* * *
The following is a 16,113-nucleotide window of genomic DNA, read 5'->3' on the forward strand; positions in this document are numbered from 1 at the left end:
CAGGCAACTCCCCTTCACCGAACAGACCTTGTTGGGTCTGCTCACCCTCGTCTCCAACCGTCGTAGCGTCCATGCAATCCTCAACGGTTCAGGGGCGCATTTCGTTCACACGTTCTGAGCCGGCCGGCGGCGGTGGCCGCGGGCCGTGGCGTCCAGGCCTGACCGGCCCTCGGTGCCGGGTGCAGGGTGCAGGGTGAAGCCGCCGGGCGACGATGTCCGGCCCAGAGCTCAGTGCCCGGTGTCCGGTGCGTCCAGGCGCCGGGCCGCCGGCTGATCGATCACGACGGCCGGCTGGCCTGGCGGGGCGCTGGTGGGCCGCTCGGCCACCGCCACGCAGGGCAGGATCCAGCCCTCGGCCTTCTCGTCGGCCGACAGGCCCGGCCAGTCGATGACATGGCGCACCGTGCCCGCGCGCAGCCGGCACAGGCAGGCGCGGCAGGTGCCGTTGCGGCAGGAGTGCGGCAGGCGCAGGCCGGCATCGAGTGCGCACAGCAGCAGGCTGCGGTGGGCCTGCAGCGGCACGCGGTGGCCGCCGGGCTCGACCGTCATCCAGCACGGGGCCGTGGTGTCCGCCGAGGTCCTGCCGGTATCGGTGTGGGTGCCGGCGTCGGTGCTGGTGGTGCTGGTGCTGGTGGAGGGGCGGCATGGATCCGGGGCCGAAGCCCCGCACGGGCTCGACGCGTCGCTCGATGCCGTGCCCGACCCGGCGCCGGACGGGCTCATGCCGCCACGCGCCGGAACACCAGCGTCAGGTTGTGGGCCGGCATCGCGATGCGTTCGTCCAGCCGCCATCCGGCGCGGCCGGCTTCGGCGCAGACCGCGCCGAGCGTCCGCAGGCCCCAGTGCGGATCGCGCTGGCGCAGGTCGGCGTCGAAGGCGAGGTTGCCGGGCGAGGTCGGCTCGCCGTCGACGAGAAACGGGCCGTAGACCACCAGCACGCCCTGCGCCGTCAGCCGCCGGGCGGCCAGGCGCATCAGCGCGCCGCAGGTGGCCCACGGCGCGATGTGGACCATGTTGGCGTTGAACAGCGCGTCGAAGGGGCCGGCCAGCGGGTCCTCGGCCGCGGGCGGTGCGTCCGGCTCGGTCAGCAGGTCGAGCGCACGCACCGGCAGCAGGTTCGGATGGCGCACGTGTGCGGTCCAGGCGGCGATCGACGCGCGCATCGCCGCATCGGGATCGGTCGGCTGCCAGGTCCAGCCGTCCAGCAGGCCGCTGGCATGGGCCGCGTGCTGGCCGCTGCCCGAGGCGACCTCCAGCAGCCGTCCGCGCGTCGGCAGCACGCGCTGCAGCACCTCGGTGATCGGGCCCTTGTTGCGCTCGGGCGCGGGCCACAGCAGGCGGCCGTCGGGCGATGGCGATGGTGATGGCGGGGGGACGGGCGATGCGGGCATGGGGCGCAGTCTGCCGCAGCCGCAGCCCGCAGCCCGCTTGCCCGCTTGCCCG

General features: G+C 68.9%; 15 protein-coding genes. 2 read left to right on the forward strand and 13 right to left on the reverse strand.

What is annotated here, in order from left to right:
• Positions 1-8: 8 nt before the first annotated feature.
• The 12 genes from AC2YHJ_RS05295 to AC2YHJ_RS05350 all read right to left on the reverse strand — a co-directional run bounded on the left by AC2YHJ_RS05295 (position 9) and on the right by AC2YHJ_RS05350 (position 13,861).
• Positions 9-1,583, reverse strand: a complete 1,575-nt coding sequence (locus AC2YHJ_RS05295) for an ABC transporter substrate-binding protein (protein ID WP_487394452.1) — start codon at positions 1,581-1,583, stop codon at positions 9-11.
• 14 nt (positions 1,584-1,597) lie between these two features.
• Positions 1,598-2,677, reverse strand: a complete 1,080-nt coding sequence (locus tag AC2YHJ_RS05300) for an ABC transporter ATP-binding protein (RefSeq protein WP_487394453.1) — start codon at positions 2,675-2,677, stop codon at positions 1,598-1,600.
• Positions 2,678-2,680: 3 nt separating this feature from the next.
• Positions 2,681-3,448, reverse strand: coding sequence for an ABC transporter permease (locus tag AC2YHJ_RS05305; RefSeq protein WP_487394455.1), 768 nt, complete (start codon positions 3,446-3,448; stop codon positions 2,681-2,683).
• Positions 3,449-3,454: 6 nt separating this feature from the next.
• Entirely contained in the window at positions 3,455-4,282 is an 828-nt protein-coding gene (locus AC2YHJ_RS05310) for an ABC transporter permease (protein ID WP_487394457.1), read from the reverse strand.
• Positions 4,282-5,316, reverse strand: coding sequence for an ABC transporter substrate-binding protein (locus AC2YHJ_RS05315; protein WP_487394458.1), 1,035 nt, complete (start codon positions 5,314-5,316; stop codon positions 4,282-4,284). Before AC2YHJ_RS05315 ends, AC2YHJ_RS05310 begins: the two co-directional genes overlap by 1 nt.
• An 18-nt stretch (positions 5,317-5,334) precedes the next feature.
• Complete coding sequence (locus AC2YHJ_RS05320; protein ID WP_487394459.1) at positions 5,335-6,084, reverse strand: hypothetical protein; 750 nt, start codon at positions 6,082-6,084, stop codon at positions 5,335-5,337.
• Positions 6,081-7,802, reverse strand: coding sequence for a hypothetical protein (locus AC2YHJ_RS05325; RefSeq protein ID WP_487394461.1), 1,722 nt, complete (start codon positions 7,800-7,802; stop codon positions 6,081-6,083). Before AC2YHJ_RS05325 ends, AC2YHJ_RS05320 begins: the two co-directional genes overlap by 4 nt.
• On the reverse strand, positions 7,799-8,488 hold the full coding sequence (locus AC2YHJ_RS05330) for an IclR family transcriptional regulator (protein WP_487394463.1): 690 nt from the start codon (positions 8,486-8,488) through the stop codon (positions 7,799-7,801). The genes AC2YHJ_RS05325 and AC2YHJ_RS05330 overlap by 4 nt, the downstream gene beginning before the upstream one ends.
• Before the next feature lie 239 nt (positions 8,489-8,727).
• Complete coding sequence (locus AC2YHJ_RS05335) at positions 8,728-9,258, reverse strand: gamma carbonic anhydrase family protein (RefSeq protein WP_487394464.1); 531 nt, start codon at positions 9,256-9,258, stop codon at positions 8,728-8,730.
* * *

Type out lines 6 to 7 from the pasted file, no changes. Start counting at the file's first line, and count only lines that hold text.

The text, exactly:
• The 12 genes from AC2YHJ_RS05295 to AC2YHJ_RS05350 all read right to left on the reverse strand — a co-directional run bounded on the left by AC2YHJ_RS05295 (position 9) and on the right by AC2YHJ_RS05350 (position 13,861).
• Positions 9-1,583, reverse strand: a complete 1,575-nt coding sequence (locus AC2YHJ_RS05295) for an ABC transporter substrate-binding protein (protein ID WP_487394452.1) — start codon at positions 1,581-1,583, stop codon at positions 9-11.